On Tuesday, University of Nebraska Football player football player Michael Rose-Ivey made an impassioned and heartbreaking overture before the gathered press. Filled with incendiary language and maddening racism, Michael's own indomitable Black manhood and pride perfectly counterbalanced the nauseating remarks that fell from the mouths of who he described as former high school classmates, Nebraska alumni and fans.
Just four years ago, I recall lamenting that there were very few individuals brave enough, or qualified enough, to become activist/athletes in the same mold as Muhammad Ali, Jim Brown and Bill Russell.
The article I wrote was titled Sports Activism is Dead, Long Live Sports Activism. Published at EURweb.com in August 2012, it garnered much attention. I was invited onto Chicago Talk Radio WVON with Faruq Basir to discuss the topic of increased participation in social activism from Black professional and collegiate athletes, citing the fact that the Black struggle needed as many proponents and allies as it could possibly muster.
(Photo Credit: USA Today)
While it was gut-wrenching to watch Rose-Ivey's statement, I am reminded that America's exposure to his words, as well as the ongoing racial dialectic that has engulfed the National Football League, and whose energy has radiated to high school athletics as well, are all part of what I wished for four years ago.
University Regent, and former Omaha mayor, Hal Daub, as well as Regent Jim Pillen, wrote the following statement:
"They're wearing a University of Nebraska uniform, and all student-athletes should be aware that their actions reflect not only on themselves but everyone else," Daub said. "It wasn't their forum to take advantage of and use as a Colin Kaepernick cloning situation. Everyone will say the First Amendment gives them the right, but they shouldn't be able to take advantage of the captive market of the football team and the university's reputation."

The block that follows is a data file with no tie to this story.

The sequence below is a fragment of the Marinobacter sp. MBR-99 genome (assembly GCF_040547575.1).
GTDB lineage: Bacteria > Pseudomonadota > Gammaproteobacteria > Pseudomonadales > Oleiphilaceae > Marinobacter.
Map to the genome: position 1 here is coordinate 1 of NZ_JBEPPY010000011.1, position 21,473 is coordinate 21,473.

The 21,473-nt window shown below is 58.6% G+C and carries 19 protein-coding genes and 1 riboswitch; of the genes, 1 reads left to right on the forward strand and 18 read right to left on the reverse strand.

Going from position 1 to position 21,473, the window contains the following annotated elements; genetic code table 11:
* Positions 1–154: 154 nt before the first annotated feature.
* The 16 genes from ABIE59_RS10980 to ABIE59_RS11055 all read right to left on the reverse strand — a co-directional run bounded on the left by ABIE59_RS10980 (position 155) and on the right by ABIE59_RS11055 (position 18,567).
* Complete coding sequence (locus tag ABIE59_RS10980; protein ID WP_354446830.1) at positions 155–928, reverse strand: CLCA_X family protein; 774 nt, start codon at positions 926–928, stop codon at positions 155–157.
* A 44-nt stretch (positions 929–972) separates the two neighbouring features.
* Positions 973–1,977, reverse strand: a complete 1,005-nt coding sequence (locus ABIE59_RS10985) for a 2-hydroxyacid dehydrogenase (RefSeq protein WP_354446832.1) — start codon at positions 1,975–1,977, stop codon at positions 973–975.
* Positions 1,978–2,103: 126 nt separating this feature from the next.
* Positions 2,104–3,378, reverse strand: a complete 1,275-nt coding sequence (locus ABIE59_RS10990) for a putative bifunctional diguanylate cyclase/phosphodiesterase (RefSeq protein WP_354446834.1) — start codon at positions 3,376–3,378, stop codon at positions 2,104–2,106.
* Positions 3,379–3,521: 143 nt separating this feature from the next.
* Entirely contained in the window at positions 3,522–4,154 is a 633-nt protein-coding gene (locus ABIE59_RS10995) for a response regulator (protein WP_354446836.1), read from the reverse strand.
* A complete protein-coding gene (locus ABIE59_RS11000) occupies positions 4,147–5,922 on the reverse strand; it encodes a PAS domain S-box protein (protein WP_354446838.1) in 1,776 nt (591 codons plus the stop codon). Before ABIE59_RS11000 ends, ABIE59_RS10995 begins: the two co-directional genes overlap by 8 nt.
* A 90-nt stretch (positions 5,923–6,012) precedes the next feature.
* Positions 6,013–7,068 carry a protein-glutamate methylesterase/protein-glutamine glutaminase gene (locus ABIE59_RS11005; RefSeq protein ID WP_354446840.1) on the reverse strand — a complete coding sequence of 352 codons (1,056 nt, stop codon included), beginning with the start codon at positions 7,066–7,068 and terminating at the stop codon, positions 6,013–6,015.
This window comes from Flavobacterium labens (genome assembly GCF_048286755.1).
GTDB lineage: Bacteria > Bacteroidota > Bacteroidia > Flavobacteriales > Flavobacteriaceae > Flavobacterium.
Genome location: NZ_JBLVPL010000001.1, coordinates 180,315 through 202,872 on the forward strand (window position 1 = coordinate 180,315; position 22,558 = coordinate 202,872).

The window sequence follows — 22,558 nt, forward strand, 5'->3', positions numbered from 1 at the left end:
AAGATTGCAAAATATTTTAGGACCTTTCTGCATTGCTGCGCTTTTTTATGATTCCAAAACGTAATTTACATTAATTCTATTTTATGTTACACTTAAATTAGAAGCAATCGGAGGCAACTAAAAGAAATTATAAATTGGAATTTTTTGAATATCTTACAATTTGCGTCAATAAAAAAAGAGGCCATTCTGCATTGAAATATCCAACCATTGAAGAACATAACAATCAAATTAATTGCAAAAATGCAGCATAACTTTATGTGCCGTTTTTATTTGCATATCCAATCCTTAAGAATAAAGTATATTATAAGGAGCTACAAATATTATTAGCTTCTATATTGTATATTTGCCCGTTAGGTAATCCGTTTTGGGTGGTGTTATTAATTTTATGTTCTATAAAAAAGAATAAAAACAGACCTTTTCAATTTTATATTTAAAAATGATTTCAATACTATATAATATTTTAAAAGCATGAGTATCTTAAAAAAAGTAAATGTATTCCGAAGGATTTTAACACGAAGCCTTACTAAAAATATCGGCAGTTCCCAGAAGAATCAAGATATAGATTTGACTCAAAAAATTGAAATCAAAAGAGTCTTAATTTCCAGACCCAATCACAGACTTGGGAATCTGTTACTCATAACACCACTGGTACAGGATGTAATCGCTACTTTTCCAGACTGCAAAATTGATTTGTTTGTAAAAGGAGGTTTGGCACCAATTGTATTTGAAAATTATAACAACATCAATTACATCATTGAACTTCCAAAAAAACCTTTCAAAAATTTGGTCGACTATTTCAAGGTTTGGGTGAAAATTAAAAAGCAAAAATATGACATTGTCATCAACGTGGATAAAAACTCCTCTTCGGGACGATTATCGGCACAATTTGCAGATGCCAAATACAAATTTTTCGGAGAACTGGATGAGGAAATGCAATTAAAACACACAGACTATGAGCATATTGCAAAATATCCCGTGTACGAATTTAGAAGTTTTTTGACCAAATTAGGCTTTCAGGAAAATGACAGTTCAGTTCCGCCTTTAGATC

University president Harry Bounds had this to say in response: "College campuses, as much as any space, must be places where robust, even uncomfortable, debate is welcomed and encouraged. Our students, faculty and staff absolutely enjoy the right to participate in these dialogues in the manner they choose under the First Amendment and board policy."
As I've often said in the past, freedom of speech is protected by one' s First Amendment rights. However, there is no freedom from the consequences of free speech. As was apparent when Nebraska Regents came out their respective faces.
Nebraska Gov. Pete Ricketts is slated to meet with Rose-Ivey next week. For perspective, Gov. Rickett is a Republican and has endorsed Donald Trump for president.
The transition of time and space can be a fuzzy thing, not only from a the arena of quantum physics, but as far societal upheaval and change as well.
Just four years ago, six months after the death of Trayvon Martin, there was still some doubt as to whether the activism that popped up in the immediate aftermath of his death would grow into an actual, self-sustaining movement, or if his name would be just another hashtag or street mural.
Today, four years, one month and almost one week to the day of the publication of one of my first articles on activism and athletes, the landscape is more arable for exercising First Amendment rights than at anytime in the past.
As for, Michael Rose-Ivey, teammates Mohamed Barry and DaiShon Neal, and others wishing to have their voices heard, keep on keepin' on.